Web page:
Monday, February 12, 2007

World Cup U.S.A 15 years away? The AP is reporting that the British government will strongly back a bid to make England the host of the 2018 tournament. Right now, South Africa is the designated host of the 2010 tournament, though rumors continue to persist that FIFA is expected to find that the organizers cannot get the job done in time. Assuming that the South Africa holds on to the Cup, the next two cups seem to be set, Brazil is virtually guaranteed to be awarded the 2014 tournament. FIFA seems to be bent on holding the 2018 tournament in Europe. If England wants the tournament, it will surely get the nod.

That leaves either the 2022 or 2026 World Cup for the North American CONCACAF region. The closeness in time of the Brazil bid might cause FIFA to look first to Asia for the 2022 affair, but there has been an Asia-based tournament more recently than one in North America. So, it really will come down to this: Mexico, the United States or Canada. Mexico has hosted twice already, and does not have the financial wherewithal to be as attractive a choice as the U.S.A. Canada might be an interesting novelty choice, but doesn't have the fan base, or the stadium facilities that the U.S. possesses. In fact, no country is as attractive a destination. So, we can expect the World Cup to return here in relatively short order. I predict 2022.

The 2018 tournament in London would be a soccer fan's delight...and possibly a boon to the football fortunes of some F.A. clubs that currently lack the resources to compete with the big clubs in London. Manchester and Liverpool. With London hosting the 2012 Olympics, England is expected to have significant world-class facilities in place. That doesn't translate into having the football and related support facilities around the country -- but, a World Cup finals would do just that.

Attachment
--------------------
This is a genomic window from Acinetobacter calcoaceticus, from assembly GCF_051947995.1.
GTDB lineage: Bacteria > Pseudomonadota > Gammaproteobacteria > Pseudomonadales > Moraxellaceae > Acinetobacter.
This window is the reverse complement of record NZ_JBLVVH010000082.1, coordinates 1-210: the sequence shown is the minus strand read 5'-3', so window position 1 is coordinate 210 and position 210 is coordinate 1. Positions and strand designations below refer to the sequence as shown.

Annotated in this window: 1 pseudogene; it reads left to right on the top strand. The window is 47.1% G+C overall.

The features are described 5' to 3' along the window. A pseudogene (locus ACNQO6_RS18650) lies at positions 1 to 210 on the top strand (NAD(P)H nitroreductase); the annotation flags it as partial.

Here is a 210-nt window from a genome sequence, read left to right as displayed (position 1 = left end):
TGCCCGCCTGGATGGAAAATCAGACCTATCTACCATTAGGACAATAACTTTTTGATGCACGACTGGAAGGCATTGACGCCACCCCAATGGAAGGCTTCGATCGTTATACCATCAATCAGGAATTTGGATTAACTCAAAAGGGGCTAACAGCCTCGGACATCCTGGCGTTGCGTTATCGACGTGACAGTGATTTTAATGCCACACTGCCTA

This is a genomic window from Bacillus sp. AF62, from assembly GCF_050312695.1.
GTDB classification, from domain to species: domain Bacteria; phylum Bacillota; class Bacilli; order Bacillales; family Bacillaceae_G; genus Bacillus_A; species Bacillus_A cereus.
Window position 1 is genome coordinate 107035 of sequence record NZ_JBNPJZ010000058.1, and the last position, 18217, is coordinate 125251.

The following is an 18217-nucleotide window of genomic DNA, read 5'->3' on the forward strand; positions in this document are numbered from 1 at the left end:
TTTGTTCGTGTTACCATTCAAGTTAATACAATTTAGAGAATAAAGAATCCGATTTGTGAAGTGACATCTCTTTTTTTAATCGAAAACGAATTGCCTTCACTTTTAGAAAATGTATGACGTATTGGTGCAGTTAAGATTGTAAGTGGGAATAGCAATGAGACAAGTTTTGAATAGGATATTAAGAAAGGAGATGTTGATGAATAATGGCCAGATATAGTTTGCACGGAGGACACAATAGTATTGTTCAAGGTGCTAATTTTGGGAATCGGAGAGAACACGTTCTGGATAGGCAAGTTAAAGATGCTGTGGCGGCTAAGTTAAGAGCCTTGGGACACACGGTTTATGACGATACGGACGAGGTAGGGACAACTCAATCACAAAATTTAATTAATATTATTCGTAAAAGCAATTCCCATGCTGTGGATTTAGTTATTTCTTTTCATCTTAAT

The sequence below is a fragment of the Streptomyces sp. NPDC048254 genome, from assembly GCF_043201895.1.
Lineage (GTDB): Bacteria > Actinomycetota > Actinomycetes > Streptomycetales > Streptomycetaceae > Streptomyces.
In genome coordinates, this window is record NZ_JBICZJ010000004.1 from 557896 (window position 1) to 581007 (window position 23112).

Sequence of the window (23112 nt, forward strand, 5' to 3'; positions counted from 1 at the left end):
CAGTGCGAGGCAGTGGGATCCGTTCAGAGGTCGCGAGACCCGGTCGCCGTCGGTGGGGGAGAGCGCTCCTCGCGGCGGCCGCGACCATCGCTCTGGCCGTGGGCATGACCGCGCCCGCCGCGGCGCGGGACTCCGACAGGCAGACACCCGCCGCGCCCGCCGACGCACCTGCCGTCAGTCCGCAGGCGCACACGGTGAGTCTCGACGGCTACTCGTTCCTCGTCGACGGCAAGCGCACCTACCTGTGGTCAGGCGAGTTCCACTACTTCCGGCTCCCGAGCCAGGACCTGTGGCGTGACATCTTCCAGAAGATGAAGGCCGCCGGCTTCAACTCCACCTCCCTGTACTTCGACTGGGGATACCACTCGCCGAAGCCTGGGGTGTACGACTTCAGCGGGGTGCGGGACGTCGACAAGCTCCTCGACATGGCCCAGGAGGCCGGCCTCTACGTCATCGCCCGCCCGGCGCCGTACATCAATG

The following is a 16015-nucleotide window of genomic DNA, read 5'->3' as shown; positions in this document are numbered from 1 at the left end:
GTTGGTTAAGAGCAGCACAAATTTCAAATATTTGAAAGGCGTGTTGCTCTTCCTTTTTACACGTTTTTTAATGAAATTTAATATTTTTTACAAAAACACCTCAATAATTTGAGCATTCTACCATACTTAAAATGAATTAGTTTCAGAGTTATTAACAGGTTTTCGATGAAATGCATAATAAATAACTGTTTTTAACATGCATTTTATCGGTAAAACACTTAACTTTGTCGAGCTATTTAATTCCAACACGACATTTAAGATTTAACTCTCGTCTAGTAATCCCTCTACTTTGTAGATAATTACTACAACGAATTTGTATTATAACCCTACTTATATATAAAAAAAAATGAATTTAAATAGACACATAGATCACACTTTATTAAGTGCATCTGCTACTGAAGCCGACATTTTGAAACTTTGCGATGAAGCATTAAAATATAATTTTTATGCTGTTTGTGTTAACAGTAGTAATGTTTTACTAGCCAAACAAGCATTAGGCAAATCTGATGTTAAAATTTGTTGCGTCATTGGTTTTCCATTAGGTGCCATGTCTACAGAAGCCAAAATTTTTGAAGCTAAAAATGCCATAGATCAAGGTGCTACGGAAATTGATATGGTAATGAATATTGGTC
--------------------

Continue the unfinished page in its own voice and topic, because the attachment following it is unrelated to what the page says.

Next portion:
Right now, there are two stadiums in Manchester, Villa Park in Birmingham, Newcastle's St. James Park, the renovated Wembley Stadium, and spanking-new Emirates Stadium in London, that would meet FIFA's minimum requirements. There are plans to expand the capacity of Chelsea's Stamford Bridge, but rumors still persist that team owner Roman Abramovich plans on a new, much larger stadium to more closely match revenues to the largest payroll in international football. Surely, the stadium promised by Liverpool's new American owners will also be included in the bid. If England does get the bid, no doubt several other cities will get upgraded facilities...perhaps Sheffield or Leeds in the North, a Midlands city such as Leicester or Coventry, an eastern city such as Hull or Middlesbrough. In the Southeast, Bristol seems like an ideal choice, though they lack a strong football side.

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